January 11, 2009 /
This Gateway provides compelling material related to the role of women in society and the impact of industrialization and international development on women, children, and families.
Still from video. Image by Jason Motlagh. Philippines, 2016.
December 9, 2016 / AJ+
Jason Motlagh
Thousands of people have been dragged from their homes and executed on the streets since Philippine President Rodrigo Duterte declared a new war on drugs. AJ+ follows photographers on the murder beat...
Sunset in Bogota. Image by Dara Mohammadi. Colombia, 2016.
December 6, 2016 /
Dara Mohammadi
Pulitzer Center grantee Dara Mohammadi traveled to Colombia to write about Huntington's Disease, an as-yet untreatable genetic disorder.
Martin Preuss Centre at Bwaila Hospital in Lilongwe. Image by Jen Stephens. Malawi, 2016.
December 6, 2016 / Untold Stories
Jennifer Stephens
Young people born with HIV in Malawi now confront their adolescent years with the support of teen clinics and clubs.
The Q-ray bracelet. Graphic courtesy Undark. 2016.
December 5, 2016 / Undark
Erik Vance
Author Erik Vance looks at placebos through one stunningly brash yet telling example of modern snake oil. How one company harnessed the placebo effect to sell bracelets and later paid the price.
Pills in production. Image by Fabio Hofnik. 2009.
December 2, 2016 / The Washington Post
Erik Vance
Identifying people who respond to placebos could make clinical trials much more efficient.
Erik Vance participates in an experiment in a hypnosis laboratory. Image by Liz Neeley. Seattle, WA, 2016.
November 29, 2016 / This Week in Science
Erik Vance
Pulitzer Center grantee Erik Vance talks with the hosts of This Week In Science.
November 29, 2016
The following 5E lesson plan for 4th - 8th grade students explores the concept of suggestibility through taste tests and discussion. Students will learn about the role suggestibility plays in various...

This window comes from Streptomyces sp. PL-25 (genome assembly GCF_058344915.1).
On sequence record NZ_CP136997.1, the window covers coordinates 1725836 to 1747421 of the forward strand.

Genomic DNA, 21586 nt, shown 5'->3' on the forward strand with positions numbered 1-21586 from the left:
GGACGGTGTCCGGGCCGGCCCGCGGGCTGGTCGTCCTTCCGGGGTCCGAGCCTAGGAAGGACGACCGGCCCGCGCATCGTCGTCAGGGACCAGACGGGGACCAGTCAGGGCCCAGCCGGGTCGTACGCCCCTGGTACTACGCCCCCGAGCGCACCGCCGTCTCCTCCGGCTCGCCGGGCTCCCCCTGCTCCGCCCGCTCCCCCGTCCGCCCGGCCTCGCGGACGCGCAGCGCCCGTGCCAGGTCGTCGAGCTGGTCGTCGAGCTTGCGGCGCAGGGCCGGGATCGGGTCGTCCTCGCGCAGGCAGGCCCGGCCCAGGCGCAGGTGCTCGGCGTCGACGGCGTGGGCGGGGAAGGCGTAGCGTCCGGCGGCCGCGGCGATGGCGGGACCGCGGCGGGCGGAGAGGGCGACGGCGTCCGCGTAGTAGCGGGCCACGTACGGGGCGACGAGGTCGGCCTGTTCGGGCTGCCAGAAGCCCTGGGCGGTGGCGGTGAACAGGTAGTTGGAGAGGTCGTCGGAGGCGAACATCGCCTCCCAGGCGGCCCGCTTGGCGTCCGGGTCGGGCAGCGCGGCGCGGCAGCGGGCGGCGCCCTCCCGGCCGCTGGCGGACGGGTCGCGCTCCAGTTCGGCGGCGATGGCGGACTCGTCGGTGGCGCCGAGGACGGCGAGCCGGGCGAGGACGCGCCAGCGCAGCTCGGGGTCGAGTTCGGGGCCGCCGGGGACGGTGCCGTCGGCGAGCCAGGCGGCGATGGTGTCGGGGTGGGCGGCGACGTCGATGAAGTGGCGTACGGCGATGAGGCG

At the University of Florida, Parkinson’s disease patient Russell Price undergoes surgery to implant a deep brain stimulation (DBS) lead that will deliver electrical impulses to motion-controlling parts of his brain, treatment which has been shown to provide substantial relief from symptoms in appropriately selected patients. Additional improvement in some patients may also derive from the mere expectation that the procedure will help—the so-called placebo effect. “It’s not a magical thing,” says neurologis
November 29, 2016
Tom Hundley
This week: the brain's power to heal, Trump's impact on both sides of the Mexican boarder, and teen-aged girls who turn to jihadist radicalization.
Aerial view of Mexico City and the World Trade Center Mexico City. Image by Isabel Izek. Mexico, 2016
November 28, 2016 / Untold Stories
Isabel Izek
Large investments in Mexico’s healthcare system have yet to reap benefits. What are the barriers that hospitals funded by the federal government face?
At the University of Florida, Parkinson’s disease patient Russell Price undergoes surgery to implant a deep brain stimulation (DBS) lead
November 23, 2016 / National Geographic
Erik Vance
Science is showing that how you feel isn’t just about what you eat, or do, or think. It’s about what you believe.
November 22, 2016
Tom Hundley
This week: lung cancer patients travel to Cuba for a promising vaccine, South Africa is challenges the stigma attached to HIV/AIDS, climate change in Greenland is causing drought for farmers.
Elwood Friday. St. Phillips Indian Residential School (1951–1953): “I’ve never told anyone what went on there. It’s shameful. I am ashamed. I’ll never tell anyone, and I’ve done everything to try to forget.” Image by Daniella Zalcman. Canada, 2015.
November 21, 2016 / BuzzFeed
Daniella Zalcman
BuzzFeed interviews Daniella about her new book, Signs of Your Identity.

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